3dprinting can be quite rigid at times, most printers only print in one colour, some have dual extruders that can print in two colours and a few might even have triple extruders that allow three colours. However, the majority of parts printed on FDM desktop printers are in one colour. If you want to change colour whilst printing on these single extruder printers you have to stop the machine and change the filament roll manually. This is hardly a streamlined process. Imagine if we had to do this with ink jet printers? You would never print anything in colour. Richard Horne, the creator of the blog ‘Richrap’ is making strides with multi-colour filaments that when printing give a ‘tie-dye’ effect on the printed models. The best thing about his research and development is that you don’t need to change the filament. These models are printed from using Nylon dyed filament that is a single roll. After interviewing Richard he explained that he had asked many different manufacturers if it was possible to product filament reels that ‘changed colour through the roll’. None of them could offer a solution to his requests so Richard started to experiment with dying Nylon filament using ‘Rit’ colour dyes. The results were spectacular as shown above. The effect is an unpredictable, creative tye-dye effect that throws life back into multicolour printing. The different colours naturally blend into each other removing the rigid lines commonly associated with traditional multi-colour printing.
Richard explains in his blog and youtube videos the process behind the dying of nylon filament. In simple terms he mixes some dye (a complete sachet) with boiling water (200ml) in a jam jar until fully dissolved and then adds the dye into a plastic zip lock bag. He then adds the filament making sure only half the coil is dipped in the dye and then leaves it for 30 minutes. The result being a single coil of filament is now multi-coloured. After trialling the filament there are no issues and the material behaves exactly like it does in its original form. In terms of dying full rolls? This is not possible as Richard explained that the dye and salt residue would be remain trapped in between the layers of filament, therefore the only successful way is to dye loose coils of filament.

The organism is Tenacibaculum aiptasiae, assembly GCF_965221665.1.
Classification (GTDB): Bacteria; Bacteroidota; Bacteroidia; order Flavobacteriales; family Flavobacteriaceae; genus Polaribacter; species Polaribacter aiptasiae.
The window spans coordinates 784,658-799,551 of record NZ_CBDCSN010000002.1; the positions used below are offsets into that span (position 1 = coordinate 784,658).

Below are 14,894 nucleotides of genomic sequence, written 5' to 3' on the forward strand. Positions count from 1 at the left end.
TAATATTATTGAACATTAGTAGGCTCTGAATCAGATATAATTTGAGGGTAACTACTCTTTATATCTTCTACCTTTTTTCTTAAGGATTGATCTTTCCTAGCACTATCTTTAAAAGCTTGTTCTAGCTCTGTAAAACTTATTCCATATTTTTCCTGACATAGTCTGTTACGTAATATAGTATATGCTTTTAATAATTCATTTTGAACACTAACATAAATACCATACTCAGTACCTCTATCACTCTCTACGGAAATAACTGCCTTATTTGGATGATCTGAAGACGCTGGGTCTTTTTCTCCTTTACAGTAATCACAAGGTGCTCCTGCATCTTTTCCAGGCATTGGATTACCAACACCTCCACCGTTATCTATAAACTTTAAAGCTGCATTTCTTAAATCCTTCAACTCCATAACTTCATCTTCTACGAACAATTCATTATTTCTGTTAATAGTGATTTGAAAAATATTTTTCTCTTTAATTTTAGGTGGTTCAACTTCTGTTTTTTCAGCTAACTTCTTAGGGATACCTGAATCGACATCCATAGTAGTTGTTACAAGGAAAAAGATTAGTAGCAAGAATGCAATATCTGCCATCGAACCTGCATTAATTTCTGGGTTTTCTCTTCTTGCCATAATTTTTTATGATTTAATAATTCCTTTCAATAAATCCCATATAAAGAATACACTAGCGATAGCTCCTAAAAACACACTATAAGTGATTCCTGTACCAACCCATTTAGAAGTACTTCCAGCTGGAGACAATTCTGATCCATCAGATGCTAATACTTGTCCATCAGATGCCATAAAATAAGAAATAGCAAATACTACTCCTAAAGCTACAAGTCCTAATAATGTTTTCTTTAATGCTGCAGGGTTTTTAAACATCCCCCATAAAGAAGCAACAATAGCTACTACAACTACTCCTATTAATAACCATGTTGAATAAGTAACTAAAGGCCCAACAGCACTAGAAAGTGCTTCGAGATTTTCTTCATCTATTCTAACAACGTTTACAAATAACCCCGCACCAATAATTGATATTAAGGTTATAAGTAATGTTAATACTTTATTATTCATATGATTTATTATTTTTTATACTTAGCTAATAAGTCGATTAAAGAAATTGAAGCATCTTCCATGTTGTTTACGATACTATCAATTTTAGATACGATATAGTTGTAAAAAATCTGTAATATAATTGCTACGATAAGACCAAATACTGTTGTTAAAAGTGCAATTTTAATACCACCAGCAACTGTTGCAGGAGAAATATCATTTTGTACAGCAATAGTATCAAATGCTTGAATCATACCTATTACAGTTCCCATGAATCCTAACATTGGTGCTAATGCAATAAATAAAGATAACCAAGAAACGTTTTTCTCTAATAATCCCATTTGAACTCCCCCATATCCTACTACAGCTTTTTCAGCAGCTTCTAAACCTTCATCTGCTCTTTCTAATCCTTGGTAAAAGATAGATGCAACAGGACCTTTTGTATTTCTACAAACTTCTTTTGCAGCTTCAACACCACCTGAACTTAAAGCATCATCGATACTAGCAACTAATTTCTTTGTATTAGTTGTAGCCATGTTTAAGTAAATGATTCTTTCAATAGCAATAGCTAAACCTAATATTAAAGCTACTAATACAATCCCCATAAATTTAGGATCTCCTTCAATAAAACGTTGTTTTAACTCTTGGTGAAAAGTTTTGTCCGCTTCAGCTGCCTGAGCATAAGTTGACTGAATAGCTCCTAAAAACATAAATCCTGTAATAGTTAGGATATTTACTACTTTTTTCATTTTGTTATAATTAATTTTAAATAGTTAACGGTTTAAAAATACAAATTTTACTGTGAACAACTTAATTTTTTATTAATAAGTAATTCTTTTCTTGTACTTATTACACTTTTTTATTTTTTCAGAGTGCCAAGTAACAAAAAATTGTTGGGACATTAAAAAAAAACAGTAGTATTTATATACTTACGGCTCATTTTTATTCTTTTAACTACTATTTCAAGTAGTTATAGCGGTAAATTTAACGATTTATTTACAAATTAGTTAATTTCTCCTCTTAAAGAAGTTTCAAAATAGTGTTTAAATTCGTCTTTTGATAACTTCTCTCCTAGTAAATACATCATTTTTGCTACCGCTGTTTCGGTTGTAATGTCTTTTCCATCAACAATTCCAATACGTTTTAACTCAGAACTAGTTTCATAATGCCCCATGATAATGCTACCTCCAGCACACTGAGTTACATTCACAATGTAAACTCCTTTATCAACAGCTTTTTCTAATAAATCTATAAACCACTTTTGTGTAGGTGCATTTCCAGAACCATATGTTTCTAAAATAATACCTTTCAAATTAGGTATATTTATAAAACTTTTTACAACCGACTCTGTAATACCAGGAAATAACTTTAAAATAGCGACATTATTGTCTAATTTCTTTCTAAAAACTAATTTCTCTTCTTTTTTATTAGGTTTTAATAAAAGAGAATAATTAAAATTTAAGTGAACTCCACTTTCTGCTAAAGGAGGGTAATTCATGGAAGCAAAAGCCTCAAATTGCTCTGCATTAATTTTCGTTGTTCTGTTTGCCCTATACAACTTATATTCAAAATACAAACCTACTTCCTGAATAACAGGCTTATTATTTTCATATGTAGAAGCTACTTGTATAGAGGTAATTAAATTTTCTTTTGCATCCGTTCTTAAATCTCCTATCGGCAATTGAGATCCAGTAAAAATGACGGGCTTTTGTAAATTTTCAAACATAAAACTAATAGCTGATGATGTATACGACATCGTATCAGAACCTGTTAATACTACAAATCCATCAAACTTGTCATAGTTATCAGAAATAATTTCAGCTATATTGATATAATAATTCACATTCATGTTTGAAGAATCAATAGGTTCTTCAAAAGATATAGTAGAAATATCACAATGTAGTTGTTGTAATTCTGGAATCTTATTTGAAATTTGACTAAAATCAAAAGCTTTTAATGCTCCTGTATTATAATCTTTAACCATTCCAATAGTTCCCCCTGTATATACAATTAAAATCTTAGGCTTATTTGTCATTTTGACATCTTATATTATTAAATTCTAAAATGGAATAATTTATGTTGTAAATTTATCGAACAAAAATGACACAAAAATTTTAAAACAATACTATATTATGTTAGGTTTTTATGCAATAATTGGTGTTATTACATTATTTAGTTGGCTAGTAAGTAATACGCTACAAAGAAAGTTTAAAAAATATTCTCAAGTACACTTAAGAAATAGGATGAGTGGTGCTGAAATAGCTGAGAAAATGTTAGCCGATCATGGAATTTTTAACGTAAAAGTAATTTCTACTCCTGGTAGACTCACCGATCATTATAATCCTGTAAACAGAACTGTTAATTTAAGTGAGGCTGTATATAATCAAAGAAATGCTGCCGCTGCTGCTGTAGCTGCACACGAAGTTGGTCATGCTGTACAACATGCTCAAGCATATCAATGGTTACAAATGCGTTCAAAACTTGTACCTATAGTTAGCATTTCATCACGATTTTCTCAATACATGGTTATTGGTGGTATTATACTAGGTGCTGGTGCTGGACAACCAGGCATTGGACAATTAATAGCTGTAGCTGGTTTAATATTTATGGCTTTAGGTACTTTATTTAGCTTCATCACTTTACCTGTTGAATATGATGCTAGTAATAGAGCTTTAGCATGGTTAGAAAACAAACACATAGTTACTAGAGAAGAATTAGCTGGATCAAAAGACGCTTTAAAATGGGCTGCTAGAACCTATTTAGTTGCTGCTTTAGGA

When asked about the future of 3dprinting Richard states, “For both home and industrial 3D printing, we are very much still in the early adopter and hype phase, the media does not know how to report advancements with 3D printing and often makes these machines sound magical and able to do almost anything. As more people are exposed to home 3D printing and become aware that in some aspects of our lives industrial 3D printing plays a big part in manufacture (hearing aids for example) and has been used for ‘rapid prototyping’ for over 30 years it will start to plateau. For home 3D printing we already have some fundamental limits in the melting of plastic, speed and quality, so people will catch up to the reality of what’s possible and we may require a lot longer than 5 years to have really useful home printers. Materials are the hot and exciting topic at the moment; many areas of research and development are looking at all sorts of materials for home and industrial 3D printers, this will continue and spread out even further into all aspects and uses for this technology.” I agree with his comments as desktop 3dprinting seems to be hitting a calm period at the moment. I am waiting for the next huge development in FDM technology to keep 3dprinting advancing. In the meantime people like Richard Horne are innovating and keeping the area interesting with unique developments like this.
For more information about Richards experiements with 3dprinting then visit his blog RichRap.com Richard Horne is also on the Advisory Board of the3dprintingassociation.com
By Philip Cotton